Digital disrupture

Dieter Mersch

Digital Criticism
A Critique of “Algorithmic” Reason

Übersetzt von Michael Turnbull

Veröffentlicht am 10.12.2017


Digital disrupture

Theories of the digital owe their demand to an ambivalent situation. For a start they originate in the visions and utopias of the alternative cultural enlightenment of the 1970s, which not only brought forth the personal computer but also the media sciences and media theories, which examined and reflected on the digital disrupture and now diagnose a caesura as substantial as the early modern period and the invention of printing. All the signs and content of previous cultures are thus under close scrutiny, and are being transformed and overtaken by a development whose further dynamics are barely predictable. According to the general analysis, the technological turn associated with digitization will transform all circumstances of life to such an extent that following Marshall McLuhan and the book he has co-written with Quentin Fiore, the title of which, ironically, isn’t The Medium is the Message but The Medium is the Massage, it is necessary to speak of a thorough “massage” of the present age. What are the hopes connected with this? What are its boundaries and risks? And why is the actual breaking point the period of social upheaval in the 1970s—and not the late 1940s or early 50s, which saw the mathematical theorization of the phenomenon and construction of the first computers, then called “electronic brains”?

The origin, and thus the caesura, of digitization is in fact much earlier, or at least that of its theoretical model and its technological equivalent, which reaches far back to the early twentieth century and perhaps, with Boolean algebra and Charles Babbage and Ada Lovelace’s studies on the difference engine, to the middle of the nineteenth century, even. Alan Turing described the mathematical scheme of his eponymous Turing machine as a “universal machine,” which was able to simulate all calculable or mathematically representable problems. Moreover, alongside the mid-twentieth-century development of a general semiotics, Claude Shannon’s information theory and Norbert Wiener’s cybernetics brought a new scientific paradigm into the arena that from the early 1960s at the latest began to think about circular communication, self-correcting machines, or cyclical causalities and feedback loops, in order to reconstitute the natural sciences and humanities, and thus to reconcile what C.P. Snow described as two different cultures.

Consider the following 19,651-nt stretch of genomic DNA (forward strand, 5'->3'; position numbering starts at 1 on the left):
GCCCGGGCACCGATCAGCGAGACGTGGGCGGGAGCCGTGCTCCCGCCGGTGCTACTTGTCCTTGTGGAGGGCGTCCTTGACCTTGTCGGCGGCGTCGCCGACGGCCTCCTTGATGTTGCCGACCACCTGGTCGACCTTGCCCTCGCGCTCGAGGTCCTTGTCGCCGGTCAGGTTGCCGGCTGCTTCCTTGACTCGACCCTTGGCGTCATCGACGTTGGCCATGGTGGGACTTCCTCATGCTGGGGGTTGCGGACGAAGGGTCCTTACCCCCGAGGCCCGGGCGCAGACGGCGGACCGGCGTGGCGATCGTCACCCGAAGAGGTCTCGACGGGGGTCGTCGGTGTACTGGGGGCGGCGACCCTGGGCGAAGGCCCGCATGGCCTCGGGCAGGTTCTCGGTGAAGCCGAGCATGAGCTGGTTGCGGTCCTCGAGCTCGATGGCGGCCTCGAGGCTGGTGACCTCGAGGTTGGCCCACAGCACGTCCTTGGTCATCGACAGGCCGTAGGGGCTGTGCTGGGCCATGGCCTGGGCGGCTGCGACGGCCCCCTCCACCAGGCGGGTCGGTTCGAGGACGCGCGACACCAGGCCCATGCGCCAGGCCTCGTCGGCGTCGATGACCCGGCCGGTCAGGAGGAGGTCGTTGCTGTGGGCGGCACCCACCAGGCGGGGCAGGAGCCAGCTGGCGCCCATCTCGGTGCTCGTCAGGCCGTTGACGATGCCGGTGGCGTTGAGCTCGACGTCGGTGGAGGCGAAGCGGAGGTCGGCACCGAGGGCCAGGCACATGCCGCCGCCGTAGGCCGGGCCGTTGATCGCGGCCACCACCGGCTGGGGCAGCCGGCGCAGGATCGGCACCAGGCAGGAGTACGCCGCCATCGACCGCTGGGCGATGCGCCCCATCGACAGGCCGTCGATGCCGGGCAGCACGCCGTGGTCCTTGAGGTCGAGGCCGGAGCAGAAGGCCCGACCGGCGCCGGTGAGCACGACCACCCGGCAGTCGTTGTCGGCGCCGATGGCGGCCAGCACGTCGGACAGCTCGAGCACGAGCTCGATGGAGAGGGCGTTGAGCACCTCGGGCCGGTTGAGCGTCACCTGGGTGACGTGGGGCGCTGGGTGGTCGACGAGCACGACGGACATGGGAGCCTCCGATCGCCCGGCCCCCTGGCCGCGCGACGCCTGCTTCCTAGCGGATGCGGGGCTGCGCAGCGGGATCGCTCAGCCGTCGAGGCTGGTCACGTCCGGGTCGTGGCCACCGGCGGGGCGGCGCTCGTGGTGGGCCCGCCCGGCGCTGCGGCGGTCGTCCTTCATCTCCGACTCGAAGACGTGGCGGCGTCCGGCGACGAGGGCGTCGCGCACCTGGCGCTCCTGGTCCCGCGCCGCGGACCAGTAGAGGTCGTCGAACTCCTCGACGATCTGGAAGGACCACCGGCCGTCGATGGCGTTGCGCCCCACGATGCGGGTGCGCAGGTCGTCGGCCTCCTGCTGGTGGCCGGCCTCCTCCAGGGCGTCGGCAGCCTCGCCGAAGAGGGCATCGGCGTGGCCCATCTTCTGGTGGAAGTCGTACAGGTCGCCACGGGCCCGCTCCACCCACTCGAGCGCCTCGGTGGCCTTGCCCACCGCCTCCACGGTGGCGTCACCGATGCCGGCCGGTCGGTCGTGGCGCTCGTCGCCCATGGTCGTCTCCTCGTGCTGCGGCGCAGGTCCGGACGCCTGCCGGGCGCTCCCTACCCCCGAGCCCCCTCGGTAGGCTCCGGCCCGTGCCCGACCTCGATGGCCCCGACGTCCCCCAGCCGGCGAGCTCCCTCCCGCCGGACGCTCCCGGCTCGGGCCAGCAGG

Since then there seems to have been hardly a boundary that has resisted the success of digitization: intellectual processes are captured by digital algorithms; the neurosciences still follow—or at least...

When people lose their belief in religion, G.K. Chesterton once mocked, they no longer believe in nothing but in everything. Hence the necessity for a restitution of the faculty of discrimination, which is able to arrest the dissemination of arbitrary information and renew credibility. Suggestions have so far been muddled and ineffective, but this is no argument against them, rather an indication of the difficulty of the task. In addition, the proliferation of an internet communicativity tending toward deregulation has been underestimated from the very beginning, because only the infrastructure and acceleration of the systems have been realized, not their possible regulation. This has to do with increased access and speed of circulation, in a word with what Friedrich Nietzsche denounced as the unconditional will to escalation and excess, which sure enough represents nothing other than a glut of economic logic itself. A yet unwritten “critique of algorithmic reason,” understood as a restriction of its claim to validity, might be necessary, so as to restrain the overproduction of “truths” and “falsities” on the internet.

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Dieter Mersch

Dieter Mersch

studierte Mathematik und Philosophie in Köln, Bochum, Darmstadt. 2004 wurde er Professor für Medientheorie und Medienwissenschaften an der Universität Potsdam. Seit 2013 ist er Leiter des Instituts für Theorie an der ZHdK Zürich. Dieter Mersch war Gastprofessor in Chicago, Budapest und Luzern, Fellow am IKKM Weimar und an der ZHdK Zürich. Seine Arbeitsschwerpunkte sind Medienphilosophie, Ästhetik und Kunsttheorie, Semiotik, Hermeneutik, Poststrukturalismus sowie Philosophie des Bildes und der Sprache.

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